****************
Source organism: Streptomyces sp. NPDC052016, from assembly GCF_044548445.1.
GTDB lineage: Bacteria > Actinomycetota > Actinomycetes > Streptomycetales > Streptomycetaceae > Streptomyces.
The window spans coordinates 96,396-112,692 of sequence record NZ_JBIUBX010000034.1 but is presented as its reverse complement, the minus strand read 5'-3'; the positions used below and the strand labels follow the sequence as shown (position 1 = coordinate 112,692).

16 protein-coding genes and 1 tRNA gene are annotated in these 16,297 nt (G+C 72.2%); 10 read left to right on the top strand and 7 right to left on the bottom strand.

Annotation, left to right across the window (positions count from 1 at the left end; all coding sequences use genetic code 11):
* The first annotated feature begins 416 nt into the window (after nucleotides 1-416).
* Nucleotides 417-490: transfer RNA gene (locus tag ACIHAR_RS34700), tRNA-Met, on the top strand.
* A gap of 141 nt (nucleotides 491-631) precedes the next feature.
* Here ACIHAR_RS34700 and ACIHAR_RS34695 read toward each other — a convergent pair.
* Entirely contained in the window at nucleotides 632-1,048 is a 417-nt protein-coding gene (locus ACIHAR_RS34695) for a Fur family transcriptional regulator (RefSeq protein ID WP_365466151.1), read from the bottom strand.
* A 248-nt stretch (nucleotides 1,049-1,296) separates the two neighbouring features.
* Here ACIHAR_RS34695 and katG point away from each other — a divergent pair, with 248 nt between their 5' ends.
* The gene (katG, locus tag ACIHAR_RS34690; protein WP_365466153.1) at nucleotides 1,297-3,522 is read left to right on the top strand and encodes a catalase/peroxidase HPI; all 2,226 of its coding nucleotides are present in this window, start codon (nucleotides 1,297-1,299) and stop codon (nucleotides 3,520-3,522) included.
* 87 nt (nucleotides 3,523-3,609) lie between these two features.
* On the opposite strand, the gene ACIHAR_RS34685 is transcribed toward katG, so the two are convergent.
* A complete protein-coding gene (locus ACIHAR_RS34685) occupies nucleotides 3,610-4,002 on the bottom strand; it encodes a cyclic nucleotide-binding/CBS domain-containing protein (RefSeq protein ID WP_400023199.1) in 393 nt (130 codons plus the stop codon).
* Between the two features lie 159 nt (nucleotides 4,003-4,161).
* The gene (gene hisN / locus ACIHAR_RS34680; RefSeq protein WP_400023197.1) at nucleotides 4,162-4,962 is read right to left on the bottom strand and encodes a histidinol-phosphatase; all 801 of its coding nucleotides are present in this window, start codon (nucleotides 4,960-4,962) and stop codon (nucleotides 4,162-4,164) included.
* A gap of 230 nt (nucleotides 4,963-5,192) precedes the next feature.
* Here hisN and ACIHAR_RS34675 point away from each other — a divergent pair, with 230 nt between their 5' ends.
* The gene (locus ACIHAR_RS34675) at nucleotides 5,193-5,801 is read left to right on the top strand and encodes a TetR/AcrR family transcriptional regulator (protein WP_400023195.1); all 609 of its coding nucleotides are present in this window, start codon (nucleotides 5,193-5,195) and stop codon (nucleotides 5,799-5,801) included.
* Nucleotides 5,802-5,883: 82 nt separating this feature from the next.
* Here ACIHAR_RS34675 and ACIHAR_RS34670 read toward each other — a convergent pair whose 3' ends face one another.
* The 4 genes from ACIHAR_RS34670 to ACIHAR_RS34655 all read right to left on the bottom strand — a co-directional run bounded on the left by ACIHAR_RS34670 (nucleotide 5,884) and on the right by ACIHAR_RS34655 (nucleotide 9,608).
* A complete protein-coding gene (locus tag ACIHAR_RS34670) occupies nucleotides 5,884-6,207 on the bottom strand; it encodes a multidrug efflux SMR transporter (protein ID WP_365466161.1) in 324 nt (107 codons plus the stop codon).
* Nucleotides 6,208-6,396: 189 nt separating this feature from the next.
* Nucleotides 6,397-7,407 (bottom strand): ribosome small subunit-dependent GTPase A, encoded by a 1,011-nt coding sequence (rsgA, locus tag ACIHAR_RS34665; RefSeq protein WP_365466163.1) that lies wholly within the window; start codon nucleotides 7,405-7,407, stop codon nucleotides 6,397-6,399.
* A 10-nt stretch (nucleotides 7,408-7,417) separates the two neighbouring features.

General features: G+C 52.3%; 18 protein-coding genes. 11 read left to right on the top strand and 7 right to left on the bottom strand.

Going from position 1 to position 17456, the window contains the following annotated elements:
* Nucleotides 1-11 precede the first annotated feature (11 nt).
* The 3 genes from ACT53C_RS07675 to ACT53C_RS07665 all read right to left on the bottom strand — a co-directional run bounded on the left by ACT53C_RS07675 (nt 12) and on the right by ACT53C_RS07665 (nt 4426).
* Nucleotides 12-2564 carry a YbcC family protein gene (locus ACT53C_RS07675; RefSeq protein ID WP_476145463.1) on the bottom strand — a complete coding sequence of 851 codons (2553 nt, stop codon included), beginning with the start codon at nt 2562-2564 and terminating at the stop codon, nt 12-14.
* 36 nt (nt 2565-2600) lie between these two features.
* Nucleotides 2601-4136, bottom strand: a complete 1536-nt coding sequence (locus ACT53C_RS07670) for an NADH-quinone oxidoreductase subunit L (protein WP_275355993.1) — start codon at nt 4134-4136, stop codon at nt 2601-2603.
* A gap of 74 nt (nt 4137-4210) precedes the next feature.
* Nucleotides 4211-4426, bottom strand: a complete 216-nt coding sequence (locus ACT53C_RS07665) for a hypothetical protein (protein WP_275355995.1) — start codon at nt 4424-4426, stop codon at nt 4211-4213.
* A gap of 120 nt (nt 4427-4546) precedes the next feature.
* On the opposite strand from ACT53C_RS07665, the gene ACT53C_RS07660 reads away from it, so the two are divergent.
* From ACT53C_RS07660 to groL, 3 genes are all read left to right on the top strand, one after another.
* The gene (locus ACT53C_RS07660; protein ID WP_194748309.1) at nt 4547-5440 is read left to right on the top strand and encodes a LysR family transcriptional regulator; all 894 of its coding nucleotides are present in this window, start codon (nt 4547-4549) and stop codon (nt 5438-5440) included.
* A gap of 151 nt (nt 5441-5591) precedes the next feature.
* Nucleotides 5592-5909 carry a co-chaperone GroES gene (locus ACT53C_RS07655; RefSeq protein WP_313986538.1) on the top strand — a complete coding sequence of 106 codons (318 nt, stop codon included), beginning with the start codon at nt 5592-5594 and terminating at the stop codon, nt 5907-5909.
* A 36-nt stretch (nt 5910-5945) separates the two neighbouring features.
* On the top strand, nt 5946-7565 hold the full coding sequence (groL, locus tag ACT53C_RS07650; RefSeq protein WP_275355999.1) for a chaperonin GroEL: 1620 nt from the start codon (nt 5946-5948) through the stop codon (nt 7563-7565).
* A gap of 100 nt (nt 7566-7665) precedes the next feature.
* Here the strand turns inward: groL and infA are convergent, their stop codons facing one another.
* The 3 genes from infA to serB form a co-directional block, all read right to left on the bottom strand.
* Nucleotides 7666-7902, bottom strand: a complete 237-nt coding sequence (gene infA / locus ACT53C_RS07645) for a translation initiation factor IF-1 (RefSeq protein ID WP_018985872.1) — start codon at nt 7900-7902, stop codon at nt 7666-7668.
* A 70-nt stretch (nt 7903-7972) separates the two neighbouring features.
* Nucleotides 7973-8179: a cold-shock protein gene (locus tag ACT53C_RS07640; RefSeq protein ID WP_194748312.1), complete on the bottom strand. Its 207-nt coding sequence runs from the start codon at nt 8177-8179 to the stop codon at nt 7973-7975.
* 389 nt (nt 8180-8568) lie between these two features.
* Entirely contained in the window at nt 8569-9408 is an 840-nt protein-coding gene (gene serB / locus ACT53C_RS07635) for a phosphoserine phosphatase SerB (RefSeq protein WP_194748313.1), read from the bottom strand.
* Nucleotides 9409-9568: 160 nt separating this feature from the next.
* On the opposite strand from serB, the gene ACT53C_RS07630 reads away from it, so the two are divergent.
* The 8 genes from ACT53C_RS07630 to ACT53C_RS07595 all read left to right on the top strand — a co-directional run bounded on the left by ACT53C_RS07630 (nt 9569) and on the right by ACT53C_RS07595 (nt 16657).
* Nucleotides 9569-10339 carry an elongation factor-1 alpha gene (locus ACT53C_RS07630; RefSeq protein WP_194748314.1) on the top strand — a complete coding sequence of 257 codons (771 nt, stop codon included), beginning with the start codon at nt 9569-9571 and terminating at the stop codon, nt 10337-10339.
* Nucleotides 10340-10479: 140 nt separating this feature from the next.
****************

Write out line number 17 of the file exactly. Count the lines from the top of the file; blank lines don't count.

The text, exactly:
* Between the two features lie 159 nt (nucleotides 4,003-4,161).